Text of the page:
The Most Splendid Housing Bubbles in America: Dollar’s Purchasing Power Swoons, January Update

San Francisco Bay Area condo prices are the glaring exception. House Price Inflation in all its glory.

By Wolf Richter for WOLF STREET.

We’re not talking about miracles, such as the same house getting bigger somehow or fancier, but about how many dollars it takes to buy the same house. According to the National Case-Shiller Home Price Index for October, released today, it takes 9.5% more dollars than it took a year ago to buy the same house, meaning that the US dollar has lost purchasing power by that much with regards to houses. This watering down of the dollar is the purposeful result of the Fed’s interest rate repression and the $3 trillion it printed and handed to the markets, which triggered, among all kinds of other peculiar phenomena, a land rush.

Los Angeles – the #1 most splendid housing bubble:

The Case-Shiller Index for house prices in the Los Angeles metro rose by 0.9% in November from October and by 9.1% year-over-year, with prices now exceeding the peak of the insane Housing Bubble 1 by 15.1%. The index was set at 100 for January 2000 across the 20 cities it covers. So the index value for Los Angeles of 315 indicates house prices in the metro have surged by 215% since January 2000 – meaning they more than tripled in 20 years – thereby making Los Angeles the most splendid housing bubble on this list.

For Los Angeles, along with a few other cities, the Case-Shiller Index provides not only an index for house prices, but also separate indices for prices of condos, and high-, mid-, and low-tier houses. In Los Angeles, they have diverged, with prices of houses in the low tier (black line in the chart below) nearly quadrupling since 2000 (up 285%), and with houses in the high tier (green) surging the least. Condos (red line) are in the middle.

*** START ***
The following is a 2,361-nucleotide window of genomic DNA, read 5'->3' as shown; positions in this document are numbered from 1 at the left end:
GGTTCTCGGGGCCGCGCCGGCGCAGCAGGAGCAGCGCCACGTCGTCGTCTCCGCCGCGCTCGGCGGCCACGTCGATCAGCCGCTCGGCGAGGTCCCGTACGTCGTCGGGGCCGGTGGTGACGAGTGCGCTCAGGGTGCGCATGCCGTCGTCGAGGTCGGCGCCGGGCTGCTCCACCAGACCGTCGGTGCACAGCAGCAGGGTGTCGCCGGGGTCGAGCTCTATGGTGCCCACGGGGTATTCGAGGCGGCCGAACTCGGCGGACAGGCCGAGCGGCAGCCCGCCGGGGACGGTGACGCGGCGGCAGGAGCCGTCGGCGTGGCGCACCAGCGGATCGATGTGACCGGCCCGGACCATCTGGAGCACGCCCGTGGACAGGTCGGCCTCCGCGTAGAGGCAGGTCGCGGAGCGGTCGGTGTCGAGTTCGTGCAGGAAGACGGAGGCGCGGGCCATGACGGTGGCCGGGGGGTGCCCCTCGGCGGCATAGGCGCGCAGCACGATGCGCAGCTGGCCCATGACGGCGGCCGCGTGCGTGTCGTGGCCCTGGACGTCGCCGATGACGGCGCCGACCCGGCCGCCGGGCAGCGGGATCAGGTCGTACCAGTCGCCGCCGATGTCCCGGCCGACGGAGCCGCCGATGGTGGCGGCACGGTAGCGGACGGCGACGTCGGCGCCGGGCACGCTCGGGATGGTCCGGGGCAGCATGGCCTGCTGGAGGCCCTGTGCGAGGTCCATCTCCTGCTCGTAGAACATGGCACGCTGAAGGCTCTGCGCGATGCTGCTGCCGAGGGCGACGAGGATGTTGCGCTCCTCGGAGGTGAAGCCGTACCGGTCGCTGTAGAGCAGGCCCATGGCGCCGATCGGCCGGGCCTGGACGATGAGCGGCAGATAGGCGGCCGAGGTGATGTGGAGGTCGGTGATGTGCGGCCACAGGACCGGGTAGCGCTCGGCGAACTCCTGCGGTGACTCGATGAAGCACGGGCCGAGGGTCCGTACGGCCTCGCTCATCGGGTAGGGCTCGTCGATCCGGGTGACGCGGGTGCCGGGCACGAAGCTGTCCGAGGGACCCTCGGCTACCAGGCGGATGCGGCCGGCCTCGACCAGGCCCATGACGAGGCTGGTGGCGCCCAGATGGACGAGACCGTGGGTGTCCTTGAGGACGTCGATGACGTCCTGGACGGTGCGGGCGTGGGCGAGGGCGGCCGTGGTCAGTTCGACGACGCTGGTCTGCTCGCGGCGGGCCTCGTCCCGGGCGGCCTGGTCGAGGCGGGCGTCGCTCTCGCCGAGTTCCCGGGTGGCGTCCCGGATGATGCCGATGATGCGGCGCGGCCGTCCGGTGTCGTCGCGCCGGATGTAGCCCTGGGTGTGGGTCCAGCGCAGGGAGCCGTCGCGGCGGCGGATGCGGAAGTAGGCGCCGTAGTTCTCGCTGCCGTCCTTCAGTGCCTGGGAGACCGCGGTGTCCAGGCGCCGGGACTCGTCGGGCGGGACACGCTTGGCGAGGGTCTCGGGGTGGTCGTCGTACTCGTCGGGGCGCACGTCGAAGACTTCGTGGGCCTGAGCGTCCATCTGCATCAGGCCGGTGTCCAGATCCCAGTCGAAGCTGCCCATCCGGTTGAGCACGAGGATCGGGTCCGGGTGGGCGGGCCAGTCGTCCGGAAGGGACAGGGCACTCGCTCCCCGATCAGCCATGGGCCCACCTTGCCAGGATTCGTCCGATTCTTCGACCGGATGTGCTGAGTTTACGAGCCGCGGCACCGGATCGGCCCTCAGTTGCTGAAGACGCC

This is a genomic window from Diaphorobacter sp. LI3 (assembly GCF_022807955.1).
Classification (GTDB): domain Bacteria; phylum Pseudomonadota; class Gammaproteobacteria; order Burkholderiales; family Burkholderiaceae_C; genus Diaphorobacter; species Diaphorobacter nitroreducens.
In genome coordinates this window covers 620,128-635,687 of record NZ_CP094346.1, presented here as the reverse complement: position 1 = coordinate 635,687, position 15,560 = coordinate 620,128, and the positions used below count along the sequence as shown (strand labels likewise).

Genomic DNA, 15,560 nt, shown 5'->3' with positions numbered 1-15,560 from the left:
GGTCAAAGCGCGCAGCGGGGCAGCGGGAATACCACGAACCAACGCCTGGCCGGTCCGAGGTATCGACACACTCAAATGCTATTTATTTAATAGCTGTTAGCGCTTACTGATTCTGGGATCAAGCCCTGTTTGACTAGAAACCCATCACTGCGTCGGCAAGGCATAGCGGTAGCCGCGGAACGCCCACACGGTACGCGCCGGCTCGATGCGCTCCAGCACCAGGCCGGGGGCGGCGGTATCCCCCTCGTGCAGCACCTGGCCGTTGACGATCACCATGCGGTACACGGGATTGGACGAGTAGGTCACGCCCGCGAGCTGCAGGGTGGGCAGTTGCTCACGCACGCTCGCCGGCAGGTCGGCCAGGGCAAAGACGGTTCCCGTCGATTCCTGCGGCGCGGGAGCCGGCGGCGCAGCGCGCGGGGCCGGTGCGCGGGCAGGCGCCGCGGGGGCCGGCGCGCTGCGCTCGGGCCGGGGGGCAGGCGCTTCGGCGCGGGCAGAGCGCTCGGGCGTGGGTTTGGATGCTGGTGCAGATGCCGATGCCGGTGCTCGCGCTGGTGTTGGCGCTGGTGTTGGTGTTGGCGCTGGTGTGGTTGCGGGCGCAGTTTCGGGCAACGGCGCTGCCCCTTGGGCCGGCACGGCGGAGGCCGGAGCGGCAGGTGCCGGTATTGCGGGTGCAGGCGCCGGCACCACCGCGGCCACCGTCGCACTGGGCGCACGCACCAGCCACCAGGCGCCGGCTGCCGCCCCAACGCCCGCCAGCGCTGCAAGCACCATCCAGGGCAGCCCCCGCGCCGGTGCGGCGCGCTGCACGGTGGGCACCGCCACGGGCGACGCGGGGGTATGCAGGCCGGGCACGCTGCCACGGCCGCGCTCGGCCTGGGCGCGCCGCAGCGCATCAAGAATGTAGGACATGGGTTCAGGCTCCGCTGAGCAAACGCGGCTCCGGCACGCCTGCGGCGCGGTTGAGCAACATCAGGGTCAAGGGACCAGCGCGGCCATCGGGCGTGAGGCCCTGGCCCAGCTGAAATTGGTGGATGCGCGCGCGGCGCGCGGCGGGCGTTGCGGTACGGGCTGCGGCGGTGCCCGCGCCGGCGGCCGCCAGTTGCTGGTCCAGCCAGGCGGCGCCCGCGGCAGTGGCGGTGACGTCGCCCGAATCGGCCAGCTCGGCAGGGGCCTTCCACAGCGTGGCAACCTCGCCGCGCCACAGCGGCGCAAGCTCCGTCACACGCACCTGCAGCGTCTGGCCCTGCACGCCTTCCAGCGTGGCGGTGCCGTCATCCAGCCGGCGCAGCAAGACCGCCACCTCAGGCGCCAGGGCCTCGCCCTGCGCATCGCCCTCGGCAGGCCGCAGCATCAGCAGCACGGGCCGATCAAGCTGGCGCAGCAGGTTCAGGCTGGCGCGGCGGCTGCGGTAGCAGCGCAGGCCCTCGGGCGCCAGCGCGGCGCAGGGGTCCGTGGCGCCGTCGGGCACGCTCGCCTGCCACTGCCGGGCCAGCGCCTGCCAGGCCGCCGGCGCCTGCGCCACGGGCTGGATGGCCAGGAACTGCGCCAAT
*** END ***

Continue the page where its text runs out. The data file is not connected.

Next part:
Compared to November last year, prices of mid- and high-tier houses have surged the most (+10.4% and +10.7%), while condos have surged the least (+5.2%). During the Housing Bust, prices in the low tier also collapsed by the most (-56%):

Today’s release of the Case-Shiller Index, “November,” is a rolling three-month average of closings that were entered into public records in August, September, and October.

This is “House-Price Inflation.”

By comparing the sales price of a house in the current month to the price of the same house when it sold previously, the Case-Shiller Index tracks the amount of dollars it takes to buy the same house going back decades, thereby measuring the purchasing power of the dollar with regards to houses. This “sales pairs” method (here is the methodology) makes the Case-Shiller Index a measure of “house-price inflation.”